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Thread: Aperture placement

  1. #21

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    Re: Aperture placement

    Here is the schematicaly drawing.
    Click image for larger version. 

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    To determinate the nodals points one has to focus the lens at a distant subject. Now the lens - not the camera - will be panned, moved perpendicular to the optical axis of the lens, and moved alonge the optical axis up to the point the image on the ground-glass doesn't moves during panning. (The position of the ground-glass has to be realigned to compensate the moving of the lens along the optical axis.) Now the plane perpendicular to the pan axis is the front nodal p point.

    For determinating the rear nodal point p' the same procedure has to repeated with the rear cell of the lens.

    Cheers

    Peter
    I'm not weird. I'm limited edition.

  2. #22
    45-57-617
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    Re: Aperture placement

    Thanks Peter,

    Your help is appreciated. I'll need a little while to digest this.

    Cheers,

  3. #23

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    Re: Aperture placement

    Hello all from France !

    I agree with most that has been said above about nodal = principal cardinal points and the role and importance of the entrance pupil.
    Cheeke in tongue : European solidarity here implies that I agree at 200% with Peter K, natürlich ! H und H' come from Hauptpunkte, Hauptebene !

    Some additional remarks to the original questions
    Is it important where an aperture iris sits along the barrel of a lens?

    The correct placement of the iris determines
    - residual aberrations
    - and has a prominent importance for minimizing distorsion

    In a symmetrical lens design if you do not place the iris at the centre of symmetry of the lens, you usually get distorsion.
    In the Wollaston "landscape lens" meniscus single lens design, the shape of the meniscus (its radii of curvature) and the placement of the iris are determined by several trade-off between minimizing aberrations and distorsion.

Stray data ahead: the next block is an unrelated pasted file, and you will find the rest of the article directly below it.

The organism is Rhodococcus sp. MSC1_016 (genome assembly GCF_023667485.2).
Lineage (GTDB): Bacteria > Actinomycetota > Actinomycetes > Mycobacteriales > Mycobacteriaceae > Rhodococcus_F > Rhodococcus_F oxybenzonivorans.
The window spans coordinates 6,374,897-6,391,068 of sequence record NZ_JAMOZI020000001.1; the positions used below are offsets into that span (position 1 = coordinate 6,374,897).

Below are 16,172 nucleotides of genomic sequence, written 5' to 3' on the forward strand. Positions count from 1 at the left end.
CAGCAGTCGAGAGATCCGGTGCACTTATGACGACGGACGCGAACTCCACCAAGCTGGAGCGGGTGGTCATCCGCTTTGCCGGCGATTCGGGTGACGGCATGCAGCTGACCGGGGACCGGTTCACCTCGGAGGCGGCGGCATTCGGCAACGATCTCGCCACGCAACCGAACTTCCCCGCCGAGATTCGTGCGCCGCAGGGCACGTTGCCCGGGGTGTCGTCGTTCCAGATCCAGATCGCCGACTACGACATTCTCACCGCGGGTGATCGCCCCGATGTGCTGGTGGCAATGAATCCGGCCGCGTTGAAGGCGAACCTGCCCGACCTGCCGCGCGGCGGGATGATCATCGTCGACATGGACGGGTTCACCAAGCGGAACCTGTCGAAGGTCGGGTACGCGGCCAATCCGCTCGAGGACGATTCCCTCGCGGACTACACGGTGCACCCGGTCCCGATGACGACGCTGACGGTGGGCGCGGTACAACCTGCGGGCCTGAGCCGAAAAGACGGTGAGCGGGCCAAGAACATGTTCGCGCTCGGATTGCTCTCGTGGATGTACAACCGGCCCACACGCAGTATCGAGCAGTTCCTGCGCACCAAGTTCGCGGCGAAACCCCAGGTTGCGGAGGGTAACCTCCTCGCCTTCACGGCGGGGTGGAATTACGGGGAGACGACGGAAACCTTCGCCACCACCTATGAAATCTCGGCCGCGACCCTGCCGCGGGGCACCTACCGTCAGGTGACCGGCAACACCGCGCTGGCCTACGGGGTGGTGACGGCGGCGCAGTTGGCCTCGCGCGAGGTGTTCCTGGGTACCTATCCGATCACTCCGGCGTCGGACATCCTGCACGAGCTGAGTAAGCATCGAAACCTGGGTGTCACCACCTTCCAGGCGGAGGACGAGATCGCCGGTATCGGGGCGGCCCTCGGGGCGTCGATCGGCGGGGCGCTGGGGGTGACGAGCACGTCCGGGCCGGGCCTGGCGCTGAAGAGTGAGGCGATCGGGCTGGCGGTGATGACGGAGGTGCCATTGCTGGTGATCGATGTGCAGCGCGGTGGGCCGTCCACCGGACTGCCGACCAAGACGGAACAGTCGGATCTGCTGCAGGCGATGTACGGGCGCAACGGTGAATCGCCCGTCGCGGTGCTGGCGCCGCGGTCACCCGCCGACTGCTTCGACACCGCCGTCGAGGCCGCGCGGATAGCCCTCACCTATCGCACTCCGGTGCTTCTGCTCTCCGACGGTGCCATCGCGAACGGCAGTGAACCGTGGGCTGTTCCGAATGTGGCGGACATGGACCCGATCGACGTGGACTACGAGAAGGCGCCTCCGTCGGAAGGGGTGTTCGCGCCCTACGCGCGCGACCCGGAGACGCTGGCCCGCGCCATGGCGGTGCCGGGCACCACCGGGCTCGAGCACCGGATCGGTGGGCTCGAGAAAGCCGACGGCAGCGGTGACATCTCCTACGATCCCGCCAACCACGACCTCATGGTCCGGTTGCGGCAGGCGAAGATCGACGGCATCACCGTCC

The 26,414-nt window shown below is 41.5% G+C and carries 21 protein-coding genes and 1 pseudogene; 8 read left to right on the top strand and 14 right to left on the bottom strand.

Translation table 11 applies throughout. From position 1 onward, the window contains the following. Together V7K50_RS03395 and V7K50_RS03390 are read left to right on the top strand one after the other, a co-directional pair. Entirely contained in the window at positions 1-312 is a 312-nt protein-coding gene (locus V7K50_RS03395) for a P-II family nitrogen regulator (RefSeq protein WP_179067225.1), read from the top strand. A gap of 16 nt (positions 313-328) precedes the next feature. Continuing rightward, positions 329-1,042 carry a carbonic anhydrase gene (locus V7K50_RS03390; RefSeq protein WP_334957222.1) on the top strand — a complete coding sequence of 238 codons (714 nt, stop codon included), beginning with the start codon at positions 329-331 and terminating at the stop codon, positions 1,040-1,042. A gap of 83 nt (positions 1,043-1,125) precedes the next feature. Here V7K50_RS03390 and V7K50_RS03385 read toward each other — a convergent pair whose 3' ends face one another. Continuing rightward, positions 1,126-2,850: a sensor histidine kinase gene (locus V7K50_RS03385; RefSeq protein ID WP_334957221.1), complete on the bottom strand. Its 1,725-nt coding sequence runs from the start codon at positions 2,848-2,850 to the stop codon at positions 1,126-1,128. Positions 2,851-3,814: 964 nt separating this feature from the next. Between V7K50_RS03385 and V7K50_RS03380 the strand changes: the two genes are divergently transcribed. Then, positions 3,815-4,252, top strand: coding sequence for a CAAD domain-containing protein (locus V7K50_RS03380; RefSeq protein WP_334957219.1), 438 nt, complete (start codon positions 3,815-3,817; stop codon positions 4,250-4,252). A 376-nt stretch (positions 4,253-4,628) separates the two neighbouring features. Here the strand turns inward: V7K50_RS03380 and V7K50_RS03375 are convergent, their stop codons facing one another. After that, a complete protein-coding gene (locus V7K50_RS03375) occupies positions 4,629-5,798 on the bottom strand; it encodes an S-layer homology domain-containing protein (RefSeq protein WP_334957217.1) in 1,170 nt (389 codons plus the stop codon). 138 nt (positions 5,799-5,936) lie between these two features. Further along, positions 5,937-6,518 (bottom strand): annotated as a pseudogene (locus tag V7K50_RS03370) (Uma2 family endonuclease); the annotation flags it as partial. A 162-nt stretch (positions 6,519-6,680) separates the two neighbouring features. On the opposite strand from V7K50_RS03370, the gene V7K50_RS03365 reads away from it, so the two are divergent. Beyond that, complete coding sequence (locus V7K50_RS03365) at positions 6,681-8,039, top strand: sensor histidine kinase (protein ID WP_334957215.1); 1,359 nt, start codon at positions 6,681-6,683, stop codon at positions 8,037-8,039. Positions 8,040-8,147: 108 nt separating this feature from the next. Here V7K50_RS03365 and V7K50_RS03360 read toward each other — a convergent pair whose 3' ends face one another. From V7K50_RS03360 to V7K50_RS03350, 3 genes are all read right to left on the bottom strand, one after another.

http://www.optics.arizona.edu/Nofzig...ass9/fig22.jpg
    The Wollaston lens is a purely academic case of little interest, except, may be, to show the kind of trade-off required in optical engineering, however it can be entirely computed by hand with a table of logarithms and a slide rule ; I suspect that some of us here only swear by the slide rule for their environmentall-friendly, zero carbon-dioxide routine computations

    ---------------

    For example look at the optical diagram of a classical dialyte lens (4/4) used in process cameras and still widely used by LF photographers today.

    http://www.prograf.ru/rodenstock/ima...nar_scheme.jpg

    I presume it should be placed at a 'nodal' point - which I assume is located precisely between the two innermost elements ...

    Well, before speaking in public about notions in optical engineering, it is always good to precisely understand their meaning, otherwise the discussion can go in the wrong direction. I assume that after reading the previous posts, all our readers know what the nodal points N and N' are ( = H and H' principal points for a photographic lens in air), but I'm afraid that there is still a confusion floating around ... in air or glass about the various optical spaces encountered when light travels across a compound photographic lens.
    The entrance space is air where the subject is located ; yes it can be water but let us start simply
    Each time a ray crosses a diopter, you change from one optical space to another.
    The iris is physically located in air but in a certain intermediate optical space different from the entrance optical space and different from the exit optical space.
    The entrance pupil is the image of the iris as seen from the front of the lens. The entrance pupil is located in the entrance optical space. This is not the same optical space as where the iris itself is located.